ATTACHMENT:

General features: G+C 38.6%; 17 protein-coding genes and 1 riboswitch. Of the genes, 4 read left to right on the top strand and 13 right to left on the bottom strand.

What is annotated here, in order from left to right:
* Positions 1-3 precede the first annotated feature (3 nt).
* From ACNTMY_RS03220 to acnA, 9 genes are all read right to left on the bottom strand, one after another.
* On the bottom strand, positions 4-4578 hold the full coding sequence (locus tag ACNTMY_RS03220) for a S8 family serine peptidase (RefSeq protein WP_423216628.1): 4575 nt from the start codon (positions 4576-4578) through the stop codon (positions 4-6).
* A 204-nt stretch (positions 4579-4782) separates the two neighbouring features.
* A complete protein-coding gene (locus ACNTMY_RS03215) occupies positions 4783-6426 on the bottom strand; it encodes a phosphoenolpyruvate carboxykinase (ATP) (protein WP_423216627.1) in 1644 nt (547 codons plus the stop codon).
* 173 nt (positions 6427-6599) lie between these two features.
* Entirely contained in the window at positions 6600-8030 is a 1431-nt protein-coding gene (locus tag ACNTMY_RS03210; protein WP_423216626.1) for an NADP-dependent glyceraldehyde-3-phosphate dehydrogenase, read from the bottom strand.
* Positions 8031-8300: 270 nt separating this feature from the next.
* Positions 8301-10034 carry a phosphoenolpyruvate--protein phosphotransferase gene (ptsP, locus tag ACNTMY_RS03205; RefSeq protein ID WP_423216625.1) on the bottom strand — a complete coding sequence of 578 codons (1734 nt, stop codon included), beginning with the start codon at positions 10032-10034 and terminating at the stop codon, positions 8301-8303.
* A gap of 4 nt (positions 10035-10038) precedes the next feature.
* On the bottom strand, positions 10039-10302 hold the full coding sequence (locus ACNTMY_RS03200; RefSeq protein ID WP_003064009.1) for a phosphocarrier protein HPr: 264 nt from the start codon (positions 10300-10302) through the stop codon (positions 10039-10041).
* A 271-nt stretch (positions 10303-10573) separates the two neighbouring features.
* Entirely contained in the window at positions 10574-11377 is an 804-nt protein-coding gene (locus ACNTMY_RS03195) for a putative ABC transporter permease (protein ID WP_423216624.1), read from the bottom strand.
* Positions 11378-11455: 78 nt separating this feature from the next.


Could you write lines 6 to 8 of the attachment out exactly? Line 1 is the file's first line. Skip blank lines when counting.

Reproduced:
* A 204-nt stretch (positions 4579-4782) separates the two neighbouring features.
* A complete protein-coding gene (locus ACNTMY_RS03215) occupies positions 4783-6426 on the bottom strand; it encodes a phosphoenolpyruvate carboxykinase (ATP) (protein WP_423216627.1) in 1644 nt (547 codons plus the stop codon).
* 173 nt (positions 6427-6599) lie between these two features.